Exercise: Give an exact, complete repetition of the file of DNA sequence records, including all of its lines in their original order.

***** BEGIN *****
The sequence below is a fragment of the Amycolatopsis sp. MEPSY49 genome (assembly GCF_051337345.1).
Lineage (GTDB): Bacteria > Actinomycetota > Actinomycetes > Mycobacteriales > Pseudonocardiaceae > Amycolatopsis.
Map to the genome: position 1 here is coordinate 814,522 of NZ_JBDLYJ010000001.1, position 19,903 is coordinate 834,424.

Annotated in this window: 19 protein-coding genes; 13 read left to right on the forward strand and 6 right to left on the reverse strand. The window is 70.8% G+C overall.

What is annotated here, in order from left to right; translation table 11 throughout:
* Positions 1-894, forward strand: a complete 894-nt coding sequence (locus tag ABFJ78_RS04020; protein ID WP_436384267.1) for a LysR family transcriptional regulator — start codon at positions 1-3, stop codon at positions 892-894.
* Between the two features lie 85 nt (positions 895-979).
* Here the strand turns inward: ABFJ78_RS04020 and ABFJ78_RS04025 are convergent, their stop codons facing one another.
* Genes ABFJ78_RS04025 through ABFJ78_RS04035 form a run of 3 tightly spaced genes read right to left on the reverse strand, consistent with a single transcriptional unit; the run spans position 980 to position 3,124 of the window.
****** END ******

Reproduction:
The sequence below is a fragment of the Amycolatopsis sp. MEPSY49 genome (assembly GCF_051337345.1).
Lineage (GTDB): Bacteria > Actinomycetota > Actinomycetes > Mycobacteriales > Pseudonocardiaceae > Amycolatopsis.
Map to the genome: position 1 here is coordinate 814,522 of NZ_JBDLYJ010000001.1, position 19,903 is coordinate 834,424.

Annotated in this window: 19 protein-coding genes; 13 read left to right on the forward strand and 6 right to left on the reverse strand. The window is 70.8% G+C overall.

What is annotated here, in order from left to right; translation table 11 throughout:
* Positions 1-894, forward strand: a complete 894-nt coding sequence (locus tag ABFJ78_RS04020; protein ID WP_436384267.1) for a LysR family transcriptional regulator — start codon at positions 1-3, stop codon at positions 892-894.
* Between the two features lie 85 nt (positions 895-979).
* Here the strand turns inward: ABFJ78_RS04020 and ABFJ78_RS04025 are convergent, their stop codons facing one another.
* Genes ABFJ78_RS04025 through ABFJ78_RS04035 form a run of 3 tightly spaced genes read right to left on the reverse strand, consistent with a single transcriptional unit; the run spans position 980 to position 3,124 of the window.